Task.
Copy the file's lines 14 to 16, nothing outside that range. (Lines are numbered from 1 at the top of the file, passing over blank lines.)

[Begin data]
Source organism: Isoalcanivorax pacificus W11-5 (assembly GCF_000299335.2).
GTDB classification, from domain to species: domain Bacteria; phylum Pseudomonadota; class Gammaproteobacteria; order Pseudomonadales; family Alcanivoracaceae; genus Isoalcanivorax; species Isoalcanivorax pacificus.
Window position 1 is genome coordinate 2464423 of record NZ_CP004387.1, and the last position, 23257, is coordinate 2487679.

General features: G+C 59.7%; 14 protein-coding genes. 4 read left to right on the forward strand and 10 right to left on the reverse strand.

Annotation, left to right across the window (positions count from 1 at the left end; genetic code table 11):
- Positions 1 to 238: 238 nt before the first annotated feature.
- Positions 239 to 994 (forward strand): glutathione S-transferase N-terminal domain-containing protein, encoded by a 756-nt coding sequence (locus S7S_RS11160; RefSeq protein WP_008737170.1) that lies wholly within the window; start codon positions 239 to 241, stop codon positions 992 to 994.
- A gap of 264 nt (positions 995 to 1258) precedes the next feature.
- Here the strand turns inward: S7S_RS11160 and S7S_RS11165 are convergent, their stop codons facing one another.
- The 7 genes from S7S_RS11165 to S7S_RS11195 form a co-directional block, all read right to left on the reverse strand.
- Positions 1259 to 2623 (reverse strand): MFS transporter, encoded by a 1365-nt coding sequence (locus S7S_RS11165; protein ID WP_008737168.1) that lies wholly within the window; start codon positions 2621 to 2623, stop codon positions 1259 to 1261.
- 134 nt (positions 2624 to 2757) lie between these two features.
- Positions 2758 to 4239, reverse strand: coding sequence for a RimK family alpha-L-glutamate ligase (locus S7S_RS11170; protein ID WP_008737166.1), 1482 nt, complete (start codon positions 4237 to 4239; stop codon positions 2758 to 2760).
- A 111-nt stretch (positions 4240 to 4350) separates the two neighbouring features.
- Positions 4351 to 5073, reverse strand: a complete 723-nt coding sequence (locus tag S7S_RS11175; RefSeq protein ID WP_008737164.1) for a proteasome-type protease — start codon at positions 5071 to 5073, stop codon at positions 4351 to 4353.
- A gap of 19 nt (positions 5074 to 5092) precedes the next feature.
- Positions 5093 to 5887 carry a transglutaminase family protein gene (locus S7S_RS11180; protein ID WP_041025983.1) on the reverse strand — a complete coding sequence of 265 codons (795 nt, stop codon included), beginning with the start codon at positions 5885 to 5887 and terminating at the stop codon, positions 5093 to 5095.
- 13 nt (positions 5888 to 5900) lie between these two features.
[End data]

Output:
- A 111-nt stretch (positions 4240 to 4350) separates the two neighbouring features.
- Positions 4351 to 5073, reverse strand: a complete 723-nt coding sequence (locus tag S7S_RS11175; RefSeq protein ID WP_008737164.1) for a proteasome-type protease — start codon at positions 5071 to 5073, stop codon at positions 4351 to 4353.
- A gap of 19 nt (positions 5074 to 5092) precedes the next feature.